The closer you get to the west coast, the more expensive the general cost of living tends to be. While Richmond is now a highly popular place to call home, the town has also become quite pricey due to its proximity to downtown Vancouver. Unfortunately, that can cause a lot of financial problems for many of its residents.
If you’re experiencing a similar issue and your bills are becoming unmanageable, a solution might be needed before things get worse. Luckily, there are a few methods you can try, including debt settlement.
Want some debt management tips? Try reading this.
Debt Settlement: The Good and the Bad
Although a debt settlement can be the right option, it’s essential to understand the potential benefits and drawbacks associated with this kind of procedure. In fact, depending on what your own financial situation looks like, it might not even be the best choice for you.
Firstly, debt settlement is a deal that can be struck between you and the creditors you hold outstanding balances with. Essentially, it’s a proposal that, if accepted, allows you to pay back a percentage of what you owe through a single lump sum, rather than your total debt amount. To do so, however, you’ll have to give them adequate proof that you’re incapable of paying the full amount.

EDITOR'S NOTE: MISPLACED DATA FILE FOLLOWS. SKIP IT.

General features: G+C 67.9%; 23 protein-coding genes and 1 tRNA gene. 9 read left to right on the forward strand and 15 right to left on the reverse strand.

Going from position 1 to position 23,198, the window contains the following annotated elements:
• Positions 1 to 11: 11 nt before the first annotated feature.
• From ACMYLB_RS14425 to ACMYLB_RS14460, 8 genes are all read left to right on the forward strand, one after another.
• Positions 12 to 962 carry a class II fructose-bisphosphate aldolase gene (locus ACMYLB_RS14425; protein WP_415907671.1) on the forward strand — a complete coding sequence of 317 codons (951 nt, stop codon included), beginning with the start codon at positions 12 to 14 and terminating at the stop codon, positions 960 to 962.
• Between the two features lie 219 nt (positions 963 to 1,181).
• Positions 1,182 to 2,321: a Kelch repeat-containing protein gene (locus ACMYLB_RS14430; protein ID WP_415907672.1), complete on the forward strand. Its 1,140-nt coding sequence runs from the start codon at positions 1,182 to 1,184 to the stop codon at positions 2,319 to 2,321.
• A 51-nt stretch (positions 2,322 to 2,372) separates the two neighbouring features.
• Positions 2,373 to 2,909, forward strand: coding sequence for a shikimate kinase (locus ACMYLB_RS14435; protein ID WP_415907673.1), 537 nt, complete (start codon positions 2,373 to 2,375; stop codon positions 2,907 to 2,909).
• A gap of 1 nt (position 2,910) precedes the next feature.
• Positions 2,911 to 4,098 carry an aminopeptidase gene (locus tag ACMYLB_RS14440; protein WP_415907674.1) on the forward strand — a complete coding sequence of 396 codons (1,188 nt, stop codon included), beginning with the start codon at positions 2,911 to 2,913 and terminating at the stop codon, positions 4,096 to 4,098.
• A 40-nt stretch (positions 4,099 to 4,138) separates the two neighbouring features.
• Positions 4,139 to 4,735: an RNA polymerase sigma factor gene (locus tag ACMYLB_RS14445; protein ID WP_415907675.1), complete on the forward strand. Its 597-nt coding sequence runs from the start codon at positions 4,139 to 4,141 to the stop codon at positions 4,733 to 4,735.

Luckily, most creditors would prefer to accept a settlement and get some of their money back, rather than receive nothing at all, which could happen if you decide to pursue a more drastic option and declare bankruptcy.
- It can significantly reduce your debt-to-income ratio, possibly saving you money in interest/penalty fees and healing your credit score.
- Fewer late payments will show up on your credit report (which is also good for your credit score).
- It lessens the risk of your creditors selling your debt to a collection agency or pursuing legal action against you.
- The sooner you settle your debt, the easier it will be to turn your situation around and gain access to credit products with better interest rates.